Over 50 covered bridges were once scattered throughout Washington County. Today only nine remain as reminders of the ingenuity of the past. Although the fate of many covered bridges lies in bypass or removal, Washington County’s structures illustrate the resourcefulness of previous engineers.
Covering a bridge kept animals from shying from the water, protected the timber used in construction, and kept water out of its joints, giving the structure solidity. The floor level of a bridge was usually the bridge, protecting the wooden floor. It was built at a slightly higher elevation so water would drain off the bridge, protecting the wooden floor. Our bridges—each with its own charm—are reminiscent of a peaceful, unhurried era. Take some time and enjoy the bridges and scenery.
The first six covered bridges are routed through western Washington County. To begin your tour into this scenic area, take Washington Street in Marietta, cross the Washington Street Bridge, and follow signs to State Route 676.
Passing St. John’s Catholic Church (Built in 1866) and the German Lutheran Church, you will drive through Watertown. About one mile from Watertown, turn right at junction 339 to Beverly. Travel 2.2 more miles, turn left onto Township Road 108 (Camp Hervida Road) and within a half mile is the HARRA COVERED BRIDGE (c.1871).
Return to 339, turn right and follow it about 5 miles to TWP RD 39 (Bell Road). The road forks around an old tree. Bear right staying on TWP RD 39. Just under 1.5 miles you will cross the BELLBRIDGE (c.1888). Continue on TWP 39 passing the Murdoch Cemetery. Turn left onto ST RT 676. Proceed 1.2 miles and turn left onto CO RD 6 (Burnett Road). Take the first road to the right CO RD 18 (Oak Hill Road) and travel 2.3 miles to TWP RD 570 (Shinn Road). The SHINN COVERED BRIDGE (c.1886) is about 1.2 miles.
Return to CO RD 18 and turn right. Turn right at the intersection with ST RT 550. Go approximately 2 miles to TWP RD 61 (Clark Road) and turn left. The HENRY COVERED BRIDGE is located on this road about 1 mile north of ST RT 555.
Continue on TWP RD 61 to ST RT 555, turn left passing through Cutler. About 4.4 miles from Cutler, turn left on CO RD 6 (Brownrigg RD) and you will find the ROOT COVERED BRIDGE (c.1888). Return to 555, take a left, and then turn left on CO RD 3 (Veto Road). Travel CO RD 3 to Veto, taking a left onto 339 at Barlow. At the Barlow crossroads is the fairgrounds where the MILL BRANCH COVERED BRIDGE (c.1832) now makes its home. Return to Marietta via ST RT 550.
Three remaining bridges are scattered along ST RT 26 and the Wayne National Forest Scenic By-Way. Leaving Marietta from the intersection of Greene and Seventh Streets, follow Greene Street into ST RT 26, passing Broughton Foods Co. At 6.2 miles, turn right on CO RD 333 (Hills Bridge Road) at the Hills United Methodist Church. Immediately you will see the HILLS COVERED BRIDGE (also known as the Hildreth Covered Bridgec.1881). Return to ST RT 26 and turn right. Drive 12 miles through Moss Run and Dart to Lawrence Baptist Church and Cemetery. At 2.1 miles from this point, turn onto TWP RD 921 (Duff Road) where the HUNE COVERED BRIDGE (c.1877) stands over the Wayne National Forest canoe access.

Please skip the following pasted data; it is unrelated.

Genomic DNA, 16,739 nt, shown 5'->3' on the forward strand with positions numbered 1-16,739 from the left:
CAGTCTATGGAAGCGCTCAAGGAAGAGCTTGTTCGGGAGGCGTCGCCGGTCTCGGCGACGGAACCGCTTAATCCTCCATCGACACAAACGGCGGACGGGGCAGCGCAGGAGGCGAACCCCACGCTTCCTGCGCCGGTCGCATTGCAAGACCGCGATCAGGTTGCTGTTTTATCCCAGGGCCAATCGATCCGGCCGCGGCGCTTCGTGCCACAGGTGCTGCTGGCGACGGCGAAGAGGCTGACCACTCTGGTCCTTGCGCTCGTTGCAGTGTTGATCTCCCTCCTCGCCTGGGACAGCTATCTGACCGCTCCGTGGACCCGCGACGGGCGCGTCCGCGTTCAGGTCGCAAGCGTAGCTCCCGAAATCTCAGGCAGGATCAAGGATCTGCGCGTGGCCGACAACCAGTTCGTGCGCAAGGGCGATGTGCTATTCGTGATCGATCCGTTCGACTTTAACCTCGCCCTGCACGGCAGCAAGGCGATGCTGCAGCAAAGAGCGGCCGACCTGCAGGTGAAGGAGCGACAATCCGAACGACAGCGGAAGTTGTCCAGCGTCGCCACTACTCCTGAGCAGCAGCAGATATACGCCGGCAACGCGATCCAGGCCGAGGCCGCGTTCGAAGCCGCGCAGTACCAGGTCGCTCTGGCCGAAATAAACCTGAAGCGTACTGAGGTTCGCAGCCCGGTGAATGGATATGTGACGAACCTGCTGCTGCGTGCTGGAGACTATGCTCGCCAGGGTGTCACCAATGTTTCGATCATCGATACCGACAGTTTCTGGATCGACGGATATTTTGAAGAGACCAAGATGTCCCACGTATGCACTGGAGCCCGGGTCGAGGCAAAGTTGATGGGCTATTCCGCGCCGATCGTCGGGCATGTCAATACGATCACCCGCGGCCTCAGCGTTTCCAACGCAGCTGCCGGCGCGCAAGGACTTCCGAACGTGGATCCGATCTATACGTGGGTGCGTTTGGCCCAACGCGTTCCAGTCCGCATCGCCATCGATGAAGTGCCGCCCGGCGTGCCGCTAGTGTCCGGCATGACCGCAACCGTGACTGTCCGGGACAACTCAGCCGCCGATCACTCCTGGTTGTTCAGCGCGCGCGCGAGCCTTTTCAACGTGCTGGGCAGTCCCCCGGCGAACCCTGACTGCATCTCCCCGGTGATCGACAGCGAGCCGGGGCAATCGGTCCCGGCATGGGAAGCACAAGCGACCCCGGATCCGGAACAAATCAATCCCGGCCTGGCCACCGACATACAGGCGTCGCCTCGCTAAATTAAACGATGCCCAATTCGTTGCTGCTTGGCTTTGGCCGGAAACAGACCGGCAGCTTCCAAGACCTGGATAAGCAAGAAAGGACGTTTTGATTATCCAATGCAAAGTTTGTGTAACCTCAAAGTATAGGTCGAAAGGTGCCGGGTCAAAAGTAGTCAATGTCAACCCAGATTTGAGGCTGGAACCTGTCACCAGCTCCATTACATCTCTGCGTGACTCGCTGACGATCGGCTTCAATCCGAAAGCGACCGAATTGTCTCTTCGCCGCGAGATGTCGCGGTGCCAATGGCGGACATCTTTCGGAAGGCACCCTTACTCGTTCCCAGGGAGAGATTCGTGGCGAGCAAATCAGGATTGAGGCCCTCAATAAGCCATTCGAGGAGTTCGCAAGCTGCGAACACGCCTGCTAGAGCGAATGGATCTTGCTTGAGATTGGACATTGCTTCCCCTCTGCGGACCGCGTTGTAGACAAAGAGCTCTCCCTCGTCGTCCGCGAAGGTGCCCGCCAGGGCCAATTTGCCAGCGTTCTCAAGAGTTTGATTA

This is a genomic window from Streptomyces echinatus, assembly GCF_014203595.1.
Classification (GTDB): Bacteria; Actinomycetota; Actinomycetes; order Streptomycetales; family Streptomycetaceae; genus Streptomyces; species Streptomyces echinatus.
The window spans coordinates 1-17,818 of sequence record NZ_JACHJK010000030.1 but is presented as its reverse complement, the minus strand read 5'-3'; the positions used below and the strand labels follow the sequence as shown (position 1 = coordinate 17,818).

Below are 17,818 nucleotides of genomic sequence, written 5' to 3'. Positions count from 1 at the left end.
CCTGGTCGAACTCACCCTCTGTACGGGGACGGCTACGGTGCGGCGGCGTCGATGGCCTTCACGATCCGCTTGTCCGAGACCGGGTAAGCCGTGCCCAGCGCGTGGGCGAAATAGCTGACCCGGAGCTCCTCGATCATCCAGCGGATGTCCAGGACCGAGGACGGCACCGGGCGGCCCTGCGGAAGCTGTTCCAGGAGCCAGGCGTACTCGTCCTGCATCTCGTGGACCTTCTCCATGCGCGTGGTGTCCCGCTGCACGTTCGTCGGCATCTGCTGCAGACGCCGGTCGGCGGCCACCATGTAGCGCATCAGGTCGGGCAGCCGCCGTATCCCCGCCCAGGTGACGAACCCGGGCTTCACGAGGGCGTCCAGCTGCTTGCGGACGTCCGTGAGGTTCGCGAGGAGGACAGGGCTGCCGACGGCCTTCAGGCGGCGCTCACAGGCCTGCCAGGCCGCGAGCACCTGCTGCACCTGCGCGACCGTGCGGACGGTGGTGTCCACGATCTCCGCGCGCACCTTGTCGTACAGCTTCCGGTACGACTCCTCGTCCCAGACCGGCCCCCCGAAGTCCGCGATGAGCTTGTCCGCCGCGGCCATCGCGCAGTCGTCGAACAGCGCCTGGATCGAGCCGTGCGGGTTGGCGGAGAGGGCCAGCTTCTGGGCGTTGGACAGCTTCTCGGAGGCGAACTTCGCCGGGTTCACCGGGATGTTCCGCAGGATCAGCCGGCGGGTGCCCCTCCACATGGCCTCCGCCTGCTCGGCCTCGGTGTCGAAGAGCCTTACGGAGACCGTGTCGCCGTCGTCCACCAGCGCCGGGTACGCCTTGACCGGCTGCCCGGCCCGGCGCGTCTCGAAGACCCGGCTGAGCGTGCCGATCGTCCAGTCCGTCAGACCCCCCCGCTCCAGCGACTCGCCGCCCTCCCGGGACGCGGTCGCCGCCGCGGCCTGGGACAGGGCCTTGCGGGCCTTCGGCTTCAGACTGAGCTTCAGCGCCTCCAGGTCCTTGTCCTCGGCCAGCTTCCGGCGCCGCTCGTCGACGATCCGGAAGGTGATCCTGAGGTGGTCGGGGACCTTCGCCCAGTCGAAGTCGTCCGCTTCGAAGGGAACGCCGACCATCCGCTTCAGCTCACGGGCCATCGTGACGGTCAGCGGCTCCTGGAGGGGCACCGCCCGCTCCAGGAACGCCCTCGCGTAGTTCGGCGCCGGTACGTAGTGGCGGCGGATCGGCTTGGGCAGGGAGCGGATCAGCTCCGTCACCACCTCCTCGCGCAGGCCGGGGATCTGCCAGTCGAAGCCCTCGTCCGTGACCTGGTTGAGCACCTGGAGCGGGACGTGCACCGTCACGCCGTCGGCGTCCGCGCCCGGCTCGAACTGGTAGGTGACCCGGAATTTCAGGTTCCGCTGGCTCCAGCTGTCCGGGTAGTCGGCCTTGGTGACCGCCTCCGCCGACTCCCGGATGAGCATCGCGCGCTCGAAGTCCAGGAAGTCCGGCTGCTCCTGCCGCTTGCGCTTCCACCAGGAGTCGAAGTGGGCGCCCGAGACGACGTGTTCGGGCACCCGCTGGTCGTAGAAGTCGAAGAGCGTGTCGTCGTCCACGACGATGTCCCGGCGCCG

The RINARD COVERED BRIDGE is located another 1.5 miles north just off of ST RT 26 on CO RD 406 (Tice Run Road). This bridge was destroyed in the flood on September 19, 2004, and was rebuilt and re-dedicated on October 21, 2006.
Covered Bridge Trusses:
A bridge truss is an arrangement of triangles joined together to carry a bridge and its load over a stream. Due to its structural strength, the triangle is a natural choice upon which to base truss design. The main difference among truss types is the variation in arrangement of the triangle’s compression members (diagonal timbers) and tension members (upright members).
The nine covered bridges in Washington County illustrate six truss designs. The most common truss type, the Multiple Kingpost truss, is seen in the Belland Mill Branch covered bridges. A Kingpost truss consists of two panels with a compression member in each panel mortised into a tension member. A Multiple Kingpost truss is a Kingpost truss with four or more panels.
The Shinn Bridgeis a Kingpost with Burr Arch truss, a combination of a wooden arch with a Multiple Kingpost. It was patented in 1804 and was designed to strengthen the basic truss.
A lengthened version of the Kingpost truss, the Queenpost, is illustrated by the Henry Bridge. The Root, Harra, and Hune bridges are Long truss designs. This truss, first used around 1830, consists of a series of boxed X’s with three or more panels making up the entire truss.
In 1869, Ohioan Robert W. Smith patented the truss design bearing his name, and the Smith truss can be seen today in the Rinard Bridge. The Hills (Hildreth) Bridge stands out as an example of the Howe truss, which implements the iron rod into wooden truss design.